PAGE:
Mental health awareness is welcome but more funding is needed
It is Mental Health Awareness Week. Julian Tyson of Coodes Solicitors Mental Health and Community Care team welcomes the greater openness around mental health but calls for more provision for those who need support.
“We are seeing a great shift in attitudes to mental health. The campaign from the Royal family, led by Prince Harry, is the latest initiative to encourage people to talk about mental health problems. Mental Health Awareness Week and the Government’s National Time to Talk Day do a great deal to change attitudes and raise awareness of the importance of good mental health. There is now far more understanding of the impact of mental health problems within the armed forces and more public support to those affected.
“It is great that there is now more acceptance. Mental illness is being destigmatised so it is no longer a marginalised issue. It is becoming more palatable for people to share their experiences. An example is the new “one in four” page on Facebook, which reflects the fact that 1 person in 4 is likely to be affected by mental illness, and now has nearly 22,000 followers.
“With more of us opening up and talking about mental health problems, more people are also seeking help when they need it. Sadly many of those people are not getting the support they need. It comes down to funding.
“In a number of recent tribunals, I have been aware of the lack of provision for people who need mental health treatment and support. Services are under-funded and over stretched. In many cases, no one from the Community Team has been available to attend a tribunal and in others they have not be able to offer the client home support promptly after they are discharged.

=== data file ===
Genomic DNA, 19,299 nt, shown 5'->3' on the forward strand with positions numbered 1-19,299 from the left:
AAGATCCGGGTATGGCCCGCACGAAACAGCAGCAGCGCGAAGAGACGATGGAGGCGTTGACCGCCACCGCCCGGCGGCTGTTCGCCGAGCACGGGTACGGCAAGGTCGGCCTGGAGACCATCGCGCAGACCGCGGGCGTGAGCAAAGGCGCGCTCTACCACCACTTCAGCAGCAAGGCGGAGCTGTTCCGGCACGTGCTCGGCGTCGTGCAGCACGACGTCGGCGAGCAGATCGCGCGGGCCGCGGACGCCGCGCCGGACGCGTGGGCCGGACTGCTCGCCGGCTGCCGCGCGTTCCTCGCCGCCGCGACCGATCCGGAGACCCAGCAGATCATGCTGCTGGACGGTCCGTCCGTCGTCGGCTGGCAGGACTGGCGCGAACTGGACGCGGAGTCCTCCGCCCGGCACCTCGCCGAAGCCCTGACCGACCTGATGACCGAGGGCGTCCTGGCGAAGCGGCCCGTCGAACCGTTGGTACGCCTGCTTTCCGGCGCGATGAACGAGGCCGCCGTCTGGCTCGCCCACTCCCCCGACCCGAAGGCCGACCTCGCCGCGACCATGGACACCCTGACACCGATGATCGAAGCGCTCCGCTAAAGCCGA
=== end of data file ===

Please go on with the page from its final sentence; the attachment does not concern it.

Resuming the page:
“Here in Cornwall, we face particular problems because there is a shortage of local treatment so many people are moved to hospitals hundreds of miles away from home. People really need the support of their families and friends when they are mentally ill so it is vitally important that they are treated locally. This is also key to them settling back into the community after their treatment, which is always the goal.
“So, I welcome the greater acceptance, awareness and openness. I applaud Mental Health Awareness Week and the awareness raising activity of the Government and other bodies. But this on its own is not enough. We desperately need more resources to support people with mental health problems.”